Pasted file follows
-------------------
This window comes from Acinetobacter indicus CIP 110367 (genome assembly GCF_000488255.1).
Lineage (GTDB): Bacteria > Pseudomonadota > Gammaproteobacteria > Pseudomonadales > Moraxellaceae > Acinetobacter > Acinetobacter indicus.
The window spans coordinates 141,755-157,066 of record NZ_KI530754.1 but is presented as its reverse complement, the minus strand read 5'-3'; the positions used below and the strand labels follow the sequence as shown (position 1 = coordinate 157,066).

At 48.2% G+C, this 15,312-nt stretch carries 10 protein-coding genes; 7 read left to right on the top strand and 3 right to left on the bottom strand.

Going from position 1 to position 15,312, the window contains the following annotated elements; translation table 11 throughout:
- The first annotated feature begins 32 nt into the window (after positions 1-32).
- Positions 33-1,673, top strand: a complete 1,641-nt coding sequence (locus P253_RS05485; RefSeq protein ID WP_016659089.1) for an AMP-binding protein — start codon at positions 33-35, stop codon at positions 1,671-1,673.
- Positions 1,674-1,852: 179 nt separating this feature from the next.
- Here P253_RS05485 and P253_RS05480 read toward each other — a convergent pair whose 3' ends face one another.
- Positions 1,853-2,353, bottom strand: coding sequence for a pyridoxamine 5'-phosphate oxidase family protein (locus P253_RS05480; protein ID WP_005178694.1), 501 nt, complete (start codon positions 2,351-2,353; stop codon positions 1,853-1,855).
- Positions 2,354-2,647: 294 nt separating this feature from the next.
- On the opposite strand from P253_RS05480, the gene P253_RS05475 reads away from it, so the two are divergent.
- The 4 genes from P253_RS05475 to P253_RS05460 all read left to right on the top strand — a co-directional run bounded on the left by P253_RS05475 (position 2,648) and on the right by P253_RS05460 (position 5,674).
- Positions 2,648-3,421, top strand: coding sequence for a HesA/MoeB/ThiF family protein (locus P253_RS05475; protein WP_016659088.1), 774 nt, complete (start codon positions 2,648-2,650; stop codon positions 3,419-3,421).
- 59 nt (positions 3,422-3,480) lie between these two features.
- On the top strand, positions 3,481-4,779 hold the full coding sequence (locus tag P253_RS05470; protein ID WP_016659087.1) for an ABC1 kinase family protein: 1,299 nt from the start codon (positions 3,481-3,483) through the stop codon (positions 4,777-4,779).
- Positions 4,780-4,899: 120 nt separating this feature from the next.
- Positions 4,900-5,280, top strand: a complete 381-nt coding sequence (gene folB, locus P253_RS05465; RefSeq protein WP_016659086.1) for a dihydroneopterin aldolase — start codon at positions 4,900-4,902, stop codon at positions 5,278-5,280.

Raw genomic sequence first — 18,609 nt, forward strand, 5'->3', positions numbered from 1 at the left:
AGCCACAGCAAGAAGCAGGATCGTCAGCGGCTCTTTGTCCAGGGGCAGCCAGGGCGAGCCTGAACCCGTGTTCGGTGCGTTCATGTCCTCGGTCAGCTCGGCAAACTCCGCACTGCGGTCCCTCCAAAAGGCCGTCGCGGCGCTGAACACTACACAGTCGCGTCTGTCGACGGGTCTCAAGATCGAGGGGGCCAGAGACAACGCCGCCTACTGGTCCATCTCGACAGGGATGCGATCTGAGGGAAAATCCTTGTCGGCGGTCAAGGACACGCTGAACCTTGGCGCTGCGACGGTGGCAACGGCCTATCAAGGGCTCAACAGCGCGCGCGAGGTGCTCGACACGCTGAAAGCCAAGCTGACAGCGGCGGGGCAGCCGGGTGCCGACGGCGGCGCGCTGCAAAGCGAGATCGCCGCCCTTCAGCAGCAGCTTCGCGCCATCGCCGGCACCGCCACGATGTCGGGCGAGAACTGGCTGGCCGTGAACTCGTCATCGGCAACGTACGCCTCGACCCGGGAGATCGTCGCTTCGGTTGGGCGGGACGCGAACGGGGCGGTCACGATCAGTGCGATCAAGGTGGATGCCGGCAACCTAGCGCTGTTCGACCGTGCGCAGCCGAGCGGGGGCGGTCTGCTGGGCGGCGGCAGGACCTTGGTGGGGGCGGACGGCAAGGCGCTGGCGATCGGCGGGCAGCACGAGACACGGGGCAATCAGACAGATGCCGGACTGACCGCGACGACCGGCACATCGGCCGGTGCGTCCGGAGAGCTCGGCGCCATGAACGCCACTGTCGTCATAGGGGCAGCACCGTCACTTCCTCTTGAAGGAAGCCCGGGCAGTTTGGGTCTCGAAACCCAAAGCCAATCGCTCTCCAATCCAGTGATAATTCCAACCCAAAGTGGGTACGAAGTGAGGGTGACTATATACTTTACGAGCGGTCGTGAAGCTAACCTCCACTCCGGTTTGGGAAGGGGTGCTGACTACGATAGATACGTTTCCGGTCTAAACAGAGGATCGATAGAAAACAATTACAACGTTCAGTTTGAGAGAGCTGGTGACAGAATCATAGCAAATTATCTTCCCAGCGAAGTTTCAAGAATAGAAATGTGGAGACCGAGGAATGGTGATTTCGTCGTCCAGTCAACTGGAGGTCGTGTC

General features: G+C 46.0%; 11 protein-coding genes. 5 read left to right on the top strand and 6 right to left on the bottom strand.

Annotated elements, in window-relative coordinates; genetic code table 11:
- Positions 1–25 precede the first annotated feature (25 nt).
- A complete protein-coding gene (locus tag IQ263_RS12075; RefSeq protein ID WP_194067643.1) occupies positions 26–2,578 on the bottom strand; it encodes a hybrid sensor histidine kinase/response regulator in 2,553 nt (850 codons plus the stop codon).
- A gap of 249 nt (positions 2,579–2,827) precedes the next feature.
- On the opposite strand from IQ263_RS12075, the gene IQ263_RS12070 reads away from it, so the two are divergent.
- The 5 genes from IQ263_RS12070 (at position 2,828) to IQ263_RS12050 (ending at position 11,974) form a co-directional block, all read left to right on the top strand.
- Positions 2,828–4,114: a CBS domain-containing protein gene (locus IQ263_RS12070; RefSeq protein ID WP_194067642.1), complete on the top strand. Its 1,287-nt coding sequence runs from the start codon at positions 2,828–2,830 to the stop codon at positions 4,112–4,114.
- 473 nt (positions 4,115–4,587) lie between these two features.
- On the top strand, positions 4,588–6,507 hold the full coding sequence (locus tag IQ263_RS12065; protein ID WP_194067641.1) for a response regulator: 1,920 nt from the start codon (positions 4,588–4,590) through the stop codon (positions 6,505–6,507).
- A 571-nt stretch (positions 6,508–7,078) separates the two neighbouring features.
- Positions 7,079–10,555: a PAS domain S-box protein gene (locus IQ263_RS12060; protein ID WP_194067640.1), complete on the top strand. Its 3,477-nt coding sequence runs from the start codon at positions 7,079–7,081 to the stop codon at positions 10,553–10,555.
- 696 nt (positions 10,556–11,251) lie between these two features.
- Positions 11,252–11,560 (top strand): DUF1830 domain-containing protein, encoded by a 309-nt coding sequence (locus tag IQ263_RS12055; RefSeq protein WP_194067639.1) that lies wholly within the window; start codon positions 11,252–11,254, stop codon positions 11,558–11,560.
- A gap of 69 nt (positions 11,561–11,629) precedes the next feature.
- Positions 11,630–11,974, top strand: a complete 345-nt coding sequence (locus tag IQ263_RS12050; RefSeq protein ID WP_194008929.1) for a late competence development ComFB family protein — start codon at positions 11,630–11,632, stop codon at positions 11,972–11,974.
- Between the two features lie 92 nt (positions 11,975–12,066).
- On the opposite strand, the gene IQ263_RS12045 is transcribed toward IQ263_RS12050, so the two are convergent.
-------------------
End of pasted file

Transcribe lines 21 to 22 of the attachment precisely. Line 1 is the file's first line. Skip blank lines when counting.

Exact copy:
General features: G+C 46.0%; 11 protein-coding genes. 5 read left to right on the top strand and 6 right to left on the bottom strand.

Annotated elements, in window-relative coordinates; genetic code table 11: